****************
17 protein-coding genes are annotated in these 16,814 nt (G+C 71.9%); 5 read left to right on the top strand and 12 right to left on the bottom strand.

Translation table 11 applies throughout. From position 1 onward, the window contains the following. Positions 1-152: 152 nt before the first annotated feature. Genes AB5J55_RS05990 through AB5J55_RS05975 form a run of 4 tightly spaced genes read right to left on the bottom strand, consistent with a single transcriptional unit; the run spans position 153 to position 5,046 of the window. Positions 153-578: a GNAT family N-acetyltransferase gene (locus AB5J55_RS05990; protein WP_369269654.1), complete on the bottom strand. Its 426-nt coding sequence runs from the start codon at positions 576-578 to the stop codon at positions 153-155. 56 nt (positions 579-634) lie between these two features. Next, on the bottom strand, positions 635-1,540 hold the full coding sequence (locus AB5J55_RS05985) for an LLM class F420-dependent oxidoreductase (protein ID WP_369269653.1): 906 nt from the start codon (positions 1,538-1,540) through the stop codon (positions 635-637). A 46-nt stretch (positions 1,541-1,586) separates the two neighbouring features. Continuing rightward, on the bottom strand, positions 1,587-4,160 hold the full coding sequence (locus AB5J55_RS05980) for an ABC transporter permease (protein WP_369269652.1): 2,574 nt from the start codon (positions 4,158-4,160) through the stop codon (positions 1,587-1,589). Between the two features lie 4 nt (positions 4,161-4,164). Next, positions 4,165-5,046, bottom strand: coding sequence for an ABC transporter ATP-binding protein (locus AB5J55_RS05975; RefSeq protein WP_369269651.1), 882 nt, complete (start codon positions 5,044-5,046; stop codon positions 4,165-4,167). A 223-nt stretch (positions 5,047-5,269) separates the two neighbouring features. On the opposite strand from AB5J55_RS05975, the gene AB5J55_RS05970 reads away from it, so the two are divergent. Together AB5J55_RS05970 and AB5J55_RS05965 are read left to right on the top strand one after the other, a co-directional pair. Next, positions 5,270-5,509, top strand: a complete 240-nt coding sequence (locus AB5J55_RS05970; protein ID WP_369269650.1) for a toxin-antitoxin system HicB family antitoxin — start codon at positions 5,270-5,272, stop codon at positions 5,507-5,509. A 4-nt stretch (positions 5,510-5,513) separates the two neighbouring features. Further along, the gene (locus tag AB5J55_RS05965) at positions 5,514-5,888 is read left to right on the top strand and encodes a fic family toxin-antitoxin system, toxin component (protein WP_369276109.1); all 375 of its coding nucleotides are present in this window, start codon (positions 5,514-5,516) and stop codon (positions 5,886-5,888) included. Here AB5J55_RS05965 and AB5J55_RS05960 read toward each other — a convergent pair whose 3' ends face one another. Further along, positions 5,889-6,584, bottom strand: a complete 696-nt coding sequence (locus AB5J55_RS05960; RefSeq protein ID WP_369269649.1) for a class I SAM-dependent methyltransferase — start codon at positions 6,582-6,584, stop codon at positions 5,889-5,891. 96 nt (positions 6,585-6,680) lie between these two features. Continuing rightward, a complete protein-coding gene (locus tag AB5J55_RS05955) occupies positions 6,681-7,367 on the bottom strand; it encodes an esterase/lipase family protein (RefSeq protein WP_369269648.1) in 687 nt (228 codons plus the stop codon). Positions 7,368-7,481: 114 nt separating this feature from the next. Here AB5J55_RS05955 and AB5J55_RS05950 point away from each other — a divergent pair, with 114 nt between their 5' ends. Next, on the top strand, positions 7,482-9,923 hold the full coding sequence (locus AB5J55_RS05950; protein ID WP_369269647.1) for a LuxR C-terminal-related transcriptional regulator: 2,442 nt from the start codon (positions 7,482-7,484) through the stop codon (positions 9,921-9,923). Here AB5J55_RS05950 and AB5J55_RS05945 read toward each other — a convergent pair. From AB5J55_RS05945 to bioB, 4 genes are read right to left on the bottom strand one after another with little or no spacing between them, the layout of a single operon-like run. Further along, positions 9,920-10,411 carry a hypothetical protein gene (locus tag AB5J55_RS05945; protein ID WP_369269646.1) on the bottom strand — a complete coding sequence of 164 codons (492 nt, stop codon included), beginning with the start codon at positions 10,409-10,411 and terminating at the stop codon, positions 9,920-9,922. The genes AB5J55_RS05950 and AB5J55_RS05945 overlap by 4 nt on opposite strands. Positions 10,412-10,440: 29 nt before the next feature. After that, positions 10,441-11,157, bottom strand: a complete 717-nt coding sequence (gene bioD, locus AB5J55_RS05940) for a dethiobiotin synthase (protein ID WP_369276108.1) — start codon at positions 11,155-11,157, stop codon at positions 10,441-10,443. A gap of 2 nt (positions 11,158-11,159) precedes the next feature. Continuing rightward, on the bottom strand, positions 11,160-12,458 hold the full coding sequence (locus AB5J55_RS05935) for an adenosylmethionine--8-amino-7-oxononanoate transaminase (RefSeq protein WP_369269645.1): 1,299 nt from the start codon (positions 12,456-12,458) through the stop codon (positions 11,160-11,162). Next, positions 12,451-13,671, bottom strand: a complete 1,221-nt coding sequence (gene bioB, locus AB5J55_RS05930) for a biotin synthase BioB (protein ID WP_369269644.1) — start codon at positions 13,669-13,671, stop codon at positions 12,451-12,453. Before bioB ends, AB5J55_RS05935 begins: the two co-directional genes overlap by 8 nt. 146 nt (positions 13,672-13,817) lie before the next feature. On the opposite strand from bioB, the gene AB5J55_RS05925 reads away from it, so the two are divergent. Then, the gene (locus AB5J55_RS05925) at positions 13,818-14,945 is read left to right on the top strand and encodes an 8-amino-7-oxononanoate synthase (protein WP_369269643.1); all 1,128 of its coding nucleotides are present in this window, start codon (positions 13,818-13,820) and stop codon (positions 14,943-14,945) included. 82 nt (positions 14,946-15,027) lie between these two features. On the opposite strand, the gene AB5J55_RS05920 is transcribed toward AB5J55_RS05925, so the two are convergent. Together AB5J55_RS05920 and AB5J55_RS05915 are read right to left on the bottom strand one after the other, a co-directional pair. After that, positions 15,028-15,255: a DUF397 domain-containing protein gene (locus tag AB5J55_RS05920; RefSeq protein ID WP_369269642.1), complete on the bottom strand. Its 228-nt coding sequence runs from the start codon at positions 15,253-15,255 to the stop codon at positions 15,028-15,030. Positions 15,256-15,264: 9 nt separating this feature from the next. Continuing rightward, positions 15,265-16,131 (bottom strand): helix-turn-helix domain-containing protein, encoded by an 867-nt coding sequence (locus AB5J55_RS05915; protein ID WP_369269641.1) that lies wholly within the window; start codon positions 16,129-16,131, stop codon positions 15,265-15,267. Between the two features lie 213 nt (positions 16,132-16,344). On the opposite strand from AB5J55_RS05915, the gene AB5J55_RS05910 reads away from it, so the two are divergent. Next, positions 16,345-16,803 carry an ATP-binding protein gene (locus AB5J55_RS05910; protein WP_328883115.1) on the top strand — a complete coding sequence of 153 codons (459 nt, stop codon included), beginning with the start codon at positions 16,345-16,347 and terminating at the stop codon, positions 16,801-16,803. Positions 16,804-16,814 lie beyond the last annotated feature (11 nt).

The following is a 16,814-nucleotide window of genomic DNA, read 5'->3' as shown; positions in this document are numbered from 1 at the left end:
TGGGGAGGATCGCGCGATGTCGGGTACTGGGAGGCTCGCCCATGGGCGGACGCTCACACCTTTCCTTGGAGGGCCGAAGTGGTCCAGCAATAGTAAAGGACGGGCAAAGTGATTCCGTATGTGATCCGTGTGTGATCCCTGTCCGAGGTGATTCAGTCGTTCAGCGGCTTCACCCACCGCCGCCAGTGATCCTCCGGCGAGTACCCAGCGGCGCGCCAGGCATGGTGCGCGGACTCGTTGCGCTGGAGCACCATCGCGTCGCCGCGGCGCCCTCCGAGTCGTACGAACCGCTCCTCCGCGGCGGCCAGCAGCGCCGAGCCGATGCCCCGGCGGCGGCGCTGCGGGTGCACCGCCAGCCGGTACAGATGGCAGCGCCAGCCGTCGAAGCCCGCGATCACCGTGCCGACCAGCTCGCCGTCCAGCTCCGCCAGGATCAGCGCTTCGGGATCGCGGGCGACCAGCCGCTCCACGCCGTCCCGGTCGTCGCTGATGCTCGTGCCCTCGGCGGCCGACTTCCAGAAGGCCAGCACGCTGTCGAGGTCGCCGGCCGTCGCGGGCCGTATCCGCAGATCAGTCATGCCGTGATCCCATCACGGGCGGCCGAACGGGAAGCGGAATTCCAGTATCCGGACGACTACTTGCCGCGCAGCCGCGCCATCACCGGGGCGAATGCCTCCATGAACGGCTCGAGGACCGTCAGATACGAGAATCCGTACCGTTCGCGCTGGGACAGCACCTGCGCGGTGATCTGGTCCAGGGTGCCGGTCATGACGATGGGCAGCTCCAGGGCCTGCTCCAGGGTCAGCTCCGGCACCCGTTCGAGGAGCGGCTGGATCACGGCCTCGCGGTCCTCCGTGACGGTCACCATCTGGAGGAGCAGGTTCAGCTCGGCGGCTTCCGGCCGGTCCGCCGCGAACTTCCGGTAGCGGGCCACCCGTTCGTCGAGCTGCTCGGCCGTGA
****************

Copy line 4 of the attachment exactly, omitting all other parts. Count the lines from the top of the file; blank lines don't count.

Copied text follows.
TGGGGAGGATCGCGCGATGTCGGGTACTGGGAGGCTCGCCCATGGGCGGACGCTCACACCTTTCCTTGGAGGGCCGAAGTGGTCCAGCAATAGTAAAGGACGGGCAAAGTGATTCCGTATGTGATCCGTGTGTGATCCCTGTCCGAGGTGATTCAGTCGTTCAGCGGCTTCACCCACCGCCGCCAGTGATCCTCCGGCGAGTACCCAGCGGCGCGCCAGGCATGGTGCGCGGACTCGTTGCGCTGGAGCACCATCGCGTCGCCGCGGCGCCCTCCGAGTCGTACGAACCGCTCCTCCGCGGCGGCCAGCAGCGCCGAGCCGATGCCCCGGCGGCGGCGCTGCGGGTGCACCGCCAGCCGGTACAGATGGCAGCGCCAGCCGTCGAAGCCCGCGATCACCGTGCCGACCAGCTCGCCGTCCAGCTCCGCCAGGATCAGCGCTTCGGGATCGCGGGCGACCAGCCGCTCCACGCCGTCCCGGTCGTCGCTGATGCTCGTGCCCTCGGCGGCCGACTTCCAGAAGGCCAGCACGCTGTCGAGGTCGCCGGCCGTCGCGGGCCGTATCCGCAGATCAGTCATGCCGTGATCCCATCACGGGCGGCCGAACGGGAAGCGGAATTCCAGTATCCGGACGACTACTTGCCGCGCAGCCGCGCCATCACCGGGGCGAATGCCTCCATGAACGGCTCGAGGACCGTCAGATACGAGAATCCGTACCGTTCGCGCTGGGACAGCACCTGCGCGGTGATCTGGTCCAGGGTGCCGGTCATGACGATGGGCAGCTCCAGGGCCTGCTCCAGGGTCAGCTCCGGCACCCGTTCGAGGAGCGGCTGGATCACGGCCTCGCGGTCCTCCGTGACGGTCACCATCTGGAGGAGCAGGTTCAGCTCGGCGGCTTCCGGCCGGTCCGCCGCGAACTTCCGGTAGCGGGCCACCCGTTCGTCGAGCTGCTCGGCCGTGA